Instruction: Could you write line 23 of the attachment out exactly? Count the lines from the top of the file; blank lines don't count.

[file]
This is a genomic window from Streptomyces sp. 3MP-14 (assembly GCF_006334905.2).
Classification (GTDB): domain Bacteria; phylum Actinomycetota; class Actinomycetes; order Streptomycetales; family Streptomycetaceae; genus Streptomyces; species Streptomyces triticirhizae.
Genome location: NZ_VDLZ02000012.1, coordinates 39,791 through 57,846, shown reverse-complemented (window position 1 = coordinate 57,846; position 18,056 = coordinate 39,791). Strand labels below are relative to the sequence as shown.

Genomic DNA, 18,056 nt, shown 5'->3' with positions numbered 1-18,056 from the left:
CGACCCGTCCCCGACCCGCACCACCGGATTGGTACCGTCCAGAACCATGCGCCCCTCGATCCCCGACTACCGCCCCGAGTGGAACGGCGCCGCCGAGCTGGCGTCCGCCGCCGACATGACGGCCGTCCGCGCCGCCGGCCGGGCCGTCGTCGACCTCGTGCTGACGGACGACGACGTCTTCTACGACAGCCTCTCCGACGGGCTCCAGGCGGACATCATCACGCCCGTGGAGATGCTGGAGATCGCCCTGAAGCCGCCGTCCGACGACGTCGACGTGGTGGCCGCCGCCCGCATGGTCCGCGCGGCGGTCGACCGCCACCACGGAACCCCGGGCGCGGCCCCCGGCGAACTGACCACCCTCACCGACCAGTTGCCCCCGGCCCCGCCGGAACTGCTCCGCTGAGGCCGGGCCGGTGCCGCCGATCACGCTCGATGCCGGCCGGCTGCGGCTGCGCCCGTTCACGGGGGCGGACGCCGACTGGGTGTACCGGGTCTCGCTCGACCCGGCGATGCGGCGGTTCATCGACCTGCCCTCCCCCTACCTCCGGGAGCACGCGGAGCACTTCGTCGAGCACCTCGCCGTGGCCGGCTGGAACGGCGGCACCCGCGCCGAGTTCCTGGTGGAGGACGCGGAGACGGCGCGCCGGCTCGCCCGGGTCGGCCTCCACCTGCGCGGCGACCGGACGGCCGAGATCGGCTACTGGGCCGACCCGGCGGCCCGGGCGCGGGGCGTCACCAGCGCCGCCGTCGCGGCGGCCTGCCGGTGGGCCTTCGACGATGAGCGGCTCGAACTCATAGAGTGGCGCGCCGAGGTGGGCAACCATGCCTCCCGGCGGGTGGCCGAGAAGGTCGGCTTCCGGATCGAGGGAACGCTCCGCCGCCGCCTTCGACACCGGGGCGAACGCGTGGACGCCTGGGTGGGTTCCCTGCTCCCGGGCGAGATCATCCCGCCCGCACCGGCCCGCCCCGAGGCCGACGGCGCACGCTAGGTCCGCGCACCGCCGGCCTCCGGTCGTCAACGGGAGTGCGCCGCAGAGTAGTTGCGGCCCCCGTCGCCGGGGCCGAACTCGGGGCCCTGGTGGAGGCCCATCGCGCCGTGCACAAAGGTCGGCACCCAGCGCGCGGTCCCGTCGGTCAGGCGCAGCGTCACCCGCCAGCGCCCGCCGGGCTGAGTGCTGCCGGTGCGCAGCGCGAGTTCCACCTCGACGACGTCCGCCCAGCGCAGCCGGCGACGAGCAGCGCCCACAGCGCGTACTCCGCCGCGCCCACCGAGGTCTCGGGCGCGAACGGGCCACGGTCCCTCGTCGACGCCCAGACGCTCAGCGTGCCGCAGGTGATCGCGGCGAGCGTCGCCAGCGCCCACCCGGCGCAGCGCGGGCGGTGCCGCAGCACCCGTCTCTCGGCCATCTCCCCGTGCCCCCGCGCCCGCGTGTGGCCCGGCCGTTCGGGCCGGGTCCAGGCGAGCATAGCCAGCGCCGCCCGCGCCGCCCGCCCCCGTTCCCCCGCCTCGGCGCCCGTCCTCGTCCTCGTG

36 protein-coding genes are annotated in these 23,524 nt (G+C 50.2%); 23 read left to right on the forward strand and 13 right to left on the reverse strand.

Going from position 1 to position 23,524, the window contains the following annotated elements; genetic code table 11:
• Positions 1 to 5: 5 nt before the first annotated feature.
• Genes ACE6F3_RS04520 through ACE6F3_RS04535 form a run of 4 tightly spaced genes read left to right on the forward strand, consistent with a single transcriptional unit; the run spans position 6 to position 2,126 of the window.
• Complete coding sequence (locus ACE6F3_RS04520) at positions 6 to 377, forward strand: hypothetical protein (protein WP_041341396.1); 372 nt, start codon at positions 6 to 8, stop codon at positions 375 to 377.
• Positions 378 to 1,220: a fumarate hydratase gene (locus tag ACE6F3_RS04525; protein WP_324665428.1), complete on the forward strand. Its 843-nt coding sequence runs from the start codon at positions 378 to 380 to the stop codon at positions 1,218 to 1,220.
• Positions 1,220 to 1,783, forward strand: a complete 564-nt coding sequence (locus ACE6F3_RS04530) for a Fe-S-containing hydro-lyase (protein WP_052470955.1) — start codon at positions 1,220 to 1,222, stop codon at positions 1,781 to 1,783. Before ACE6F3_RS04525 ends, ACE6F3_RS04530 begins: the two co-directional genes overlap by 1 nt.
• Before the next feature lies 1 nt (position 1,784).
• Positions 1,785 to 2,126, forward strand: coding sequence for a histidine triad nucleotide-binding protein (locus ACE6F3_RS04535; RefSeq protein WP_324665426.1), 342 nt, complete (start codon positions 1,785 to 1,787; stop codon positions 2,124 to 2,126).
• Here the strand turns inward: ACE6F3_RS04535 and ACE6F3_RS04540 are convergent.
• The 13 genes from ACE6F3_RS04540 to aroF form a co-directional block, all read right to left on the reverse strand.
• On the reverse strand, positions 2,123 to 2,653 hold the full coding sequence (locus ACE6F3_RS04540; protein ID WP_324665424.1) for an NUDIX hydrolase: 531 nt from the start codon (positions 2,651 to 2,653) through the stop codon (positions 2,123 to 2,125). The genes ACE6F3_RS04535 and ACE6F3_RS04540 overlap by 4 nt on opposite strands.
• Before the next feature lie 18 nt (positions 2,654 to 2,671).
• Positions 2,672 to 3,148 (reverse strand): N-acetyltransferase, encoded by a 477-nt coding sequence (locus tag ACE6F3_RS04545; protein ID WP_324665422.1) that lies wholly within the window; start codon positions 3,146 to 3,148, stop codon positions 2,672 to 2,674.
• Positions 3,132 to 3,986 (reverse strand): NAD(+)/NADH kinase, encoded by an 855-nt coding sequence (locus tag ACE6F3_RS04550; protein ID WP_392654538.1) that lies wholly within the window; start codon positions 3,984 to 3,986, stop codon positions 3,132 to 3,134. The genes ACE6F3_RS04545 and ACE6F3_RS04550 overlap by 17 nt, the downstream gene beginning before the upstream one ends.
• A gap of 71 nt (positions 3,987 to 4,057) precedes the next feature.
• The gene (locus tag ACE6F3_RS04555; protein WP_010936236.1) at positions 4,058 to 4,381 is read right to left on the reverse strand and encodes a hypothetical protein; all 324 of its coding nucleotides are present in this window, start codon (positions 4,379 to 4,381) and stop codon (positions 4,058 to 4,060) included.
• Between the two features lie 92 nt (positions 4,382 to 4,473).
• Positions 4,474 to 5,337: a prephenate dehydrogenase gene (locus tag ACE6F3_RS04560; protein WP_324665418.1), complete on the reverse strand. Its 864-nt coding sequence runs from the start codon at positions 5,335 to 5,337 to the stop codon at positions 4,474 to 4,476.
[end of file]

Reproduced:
• Between the two features lie 92 nt (positions 4,382 to 4,473).